Sunday, May 24, 2009

Neck Block and Peghead Veneers

So far I am very pleased with the progress of the neck. With the scarf joint complete, it's time to give attention to the the neck block. A large block of mahogany is glued to the heel end of the neck where it joins the body at the 14th fret. I first have to lay out some line on the neck blank. First, I draw a center line on both sides of the neck as well as the peghead. Since the guitar is a symmetrical shape, everything works off of the center line. Then I measure 3/16" from where the point where the peghead angles backward, and square a line across the neck. This marks the front edge of the nut, which is where the scale length will be measured from. From this line I measure down to where the 14th fret will be and square another line across the neck. I already have a cardboard template with this marked for a 25.4" scale length (the distance from the front of the nut to the front of the saddle) so it's a simple matter of placing the end of the template on the nut line and marking the 14th fret.

The tenon which will hold the neck onto the body will be 15/16" long, so I mark this from the 14th fret position and square another line.

Now I know where to attach my end block. While the jointer was out I flattene one face and squared two sides to that face. I mark its center line and line it up with the center line of the neck, and it's ready to be glued.

I do this Thursday morning before work so that it will be ready to be unclamped when I get home later that day. After unclamping everything and making sure that it didn't slip out of place while being clamped, I then cut it to rough shape on the bandsaw.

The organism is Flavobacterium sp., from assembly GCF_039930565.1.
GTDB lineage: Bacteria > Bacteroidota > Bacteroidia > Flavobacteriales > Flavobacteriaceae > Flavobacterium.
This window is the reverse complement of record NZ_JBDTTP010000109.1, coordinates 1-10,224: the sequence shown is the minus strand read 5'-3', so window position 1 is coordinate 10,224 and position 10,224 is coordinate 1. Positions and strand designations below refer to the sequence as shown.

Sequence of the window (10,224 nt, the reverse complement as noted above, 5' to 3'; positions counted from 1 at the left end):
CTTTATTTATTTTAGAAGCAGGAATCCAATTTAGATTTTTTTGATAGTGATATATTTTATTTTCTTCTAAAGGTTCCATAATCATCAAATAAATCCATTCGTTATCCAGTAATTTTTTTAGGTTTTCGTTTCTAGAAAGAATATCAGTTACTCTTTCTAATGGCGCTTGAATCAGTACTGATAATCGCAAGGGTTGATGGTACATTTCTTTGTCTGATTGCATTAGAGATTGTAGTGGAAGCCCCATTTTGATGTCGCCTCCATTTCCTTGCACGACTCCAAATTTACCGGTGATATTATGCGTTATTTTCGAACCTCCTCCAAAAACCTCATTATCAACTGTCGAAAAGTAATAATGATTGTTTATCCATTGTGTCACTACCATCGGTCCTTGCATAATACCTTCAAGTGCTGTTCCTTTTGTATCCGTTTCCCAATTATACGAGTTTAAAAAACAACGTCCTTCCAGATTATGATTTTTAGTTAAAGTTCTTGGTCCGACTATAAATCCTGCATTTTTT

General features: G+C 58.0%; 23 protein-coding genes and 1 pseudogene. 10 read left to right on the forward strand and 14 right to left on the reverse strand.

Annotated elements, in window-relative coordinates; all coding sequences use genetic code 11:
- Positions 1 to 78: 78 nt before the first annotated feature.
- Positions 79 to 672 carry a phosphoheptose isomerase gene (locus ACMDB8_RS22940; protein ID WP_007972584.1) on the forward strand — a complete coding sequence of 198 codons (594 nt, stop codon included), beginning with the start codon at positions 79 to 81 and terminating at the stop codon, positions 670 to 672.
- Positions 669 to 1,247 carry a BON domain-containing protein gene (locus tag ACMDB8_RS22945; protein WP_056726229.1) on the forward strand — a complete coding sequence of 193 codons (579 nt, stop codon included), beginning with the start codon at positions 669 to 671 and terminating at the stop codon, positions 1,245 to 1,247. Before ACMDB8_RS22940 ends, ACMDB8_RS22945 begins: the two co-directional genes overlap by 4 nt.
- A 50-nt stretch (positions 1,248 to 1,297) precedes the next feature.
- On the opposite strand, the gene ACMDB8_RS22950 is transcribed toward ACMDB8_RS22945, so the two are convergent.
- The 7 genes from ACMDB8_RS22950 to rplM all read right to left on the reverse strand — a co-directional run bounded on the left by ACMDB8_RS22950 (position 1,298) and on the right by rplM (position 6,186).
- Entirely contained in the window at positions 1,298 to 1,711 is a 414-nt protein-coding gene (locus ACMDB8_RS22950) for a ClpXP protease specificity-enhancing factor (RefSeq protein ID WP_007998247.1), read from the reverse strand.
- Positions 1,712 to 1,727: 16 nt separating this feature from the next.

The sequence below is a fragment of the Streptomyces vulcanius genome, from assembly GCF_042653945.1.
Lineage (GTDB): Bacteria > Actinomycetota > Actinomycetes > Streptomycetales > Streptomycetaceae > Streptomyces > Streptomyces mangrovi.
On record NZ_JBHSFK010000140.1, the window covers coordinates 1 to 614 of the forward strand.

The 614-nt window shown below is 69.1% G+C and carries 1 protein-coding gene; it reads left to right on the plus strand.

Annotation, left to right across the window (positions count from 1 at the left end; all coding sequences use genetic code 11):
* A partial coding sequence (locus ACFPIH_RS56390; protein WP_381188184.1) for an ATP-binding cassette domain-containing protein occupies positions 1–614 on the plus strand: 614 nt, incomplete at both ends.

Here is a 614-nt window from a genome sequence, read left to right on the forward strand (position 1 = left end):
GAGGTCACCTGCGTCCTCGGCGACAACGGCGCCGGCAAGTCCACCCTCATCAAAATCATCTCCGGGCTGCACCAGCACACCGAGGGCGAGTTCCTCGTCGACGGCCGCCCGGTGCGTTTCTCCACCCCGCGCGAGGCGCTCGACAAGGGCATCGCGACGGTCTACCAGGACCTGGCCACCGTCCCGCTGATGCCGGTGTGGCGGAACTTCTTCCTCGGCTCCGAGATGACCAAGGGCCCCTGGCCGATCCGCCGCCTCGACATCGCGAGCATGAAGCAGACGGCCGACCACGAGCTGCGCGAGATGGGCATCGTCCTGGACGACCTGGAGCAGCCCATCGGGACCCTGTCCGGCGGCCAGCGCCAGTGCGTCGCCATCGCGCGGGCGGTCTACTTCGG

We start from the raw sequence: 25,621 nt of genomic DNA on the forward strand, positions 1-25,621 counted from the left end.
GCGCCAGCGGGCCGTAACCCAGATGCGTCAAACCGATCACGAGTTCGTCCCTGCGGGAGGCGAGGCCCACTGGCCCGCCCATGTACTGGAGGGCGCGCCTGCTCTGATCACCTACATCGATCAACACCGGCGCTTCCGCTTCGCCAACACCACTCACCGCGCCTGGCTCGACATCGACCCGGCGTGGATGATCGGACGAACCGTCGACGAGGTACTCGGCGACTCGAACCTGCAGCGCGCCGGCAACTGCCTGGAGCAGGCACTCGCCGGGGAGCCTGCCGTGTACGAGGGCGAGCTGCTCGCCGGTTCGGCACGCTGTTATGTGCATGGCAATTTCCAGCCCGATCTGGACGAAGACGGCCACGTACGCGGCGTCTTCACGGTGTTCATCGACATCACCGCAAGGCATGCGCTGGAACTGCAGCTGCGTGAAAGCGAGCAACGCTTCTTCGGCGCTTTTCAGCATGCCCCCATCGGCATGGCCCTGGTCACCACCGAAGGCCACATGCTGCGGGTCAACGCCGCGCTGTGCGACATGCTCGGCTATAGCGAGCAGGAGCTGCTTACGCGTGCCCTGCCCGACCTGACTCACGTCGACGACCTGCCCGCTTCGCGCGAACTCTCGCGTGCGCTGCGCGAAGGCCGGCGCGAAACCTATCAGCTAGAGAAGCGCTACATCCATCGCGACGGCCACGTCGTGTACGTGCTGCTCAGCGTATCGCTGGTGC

Now it's really beginning to look like a guitar neck.

Next it's time to glue the veneers onto the headstock. These are thin sheets of wood that are mainly decorative, but the main veneer strengthens the peghead and makes it less vulnerable to cracking if the guitar is dropped.

The main veneer is a piece of ebony, and sandwiched between that and mahogany headstock will be a very thin sheet of maple. When glued this maple veneer will appear as a thin line all around the edge of the peghead.

This is a pretty simple operation. I use a couple of wood cauls to protect the mahogany and ebony from being marred by the clamps, and wax paper to keep the glue squeeze-out from gluing the cauls to the neck.

I do a dry fit, then spread Tite-Bond first on the maple veneer, placing that on the peghead, then on the ebony, which then goes on the maple.

Wax paper, cauls, clamps, and the end result is this mousetrap:

This has to glue overnight, so I'm done with the neck for now.

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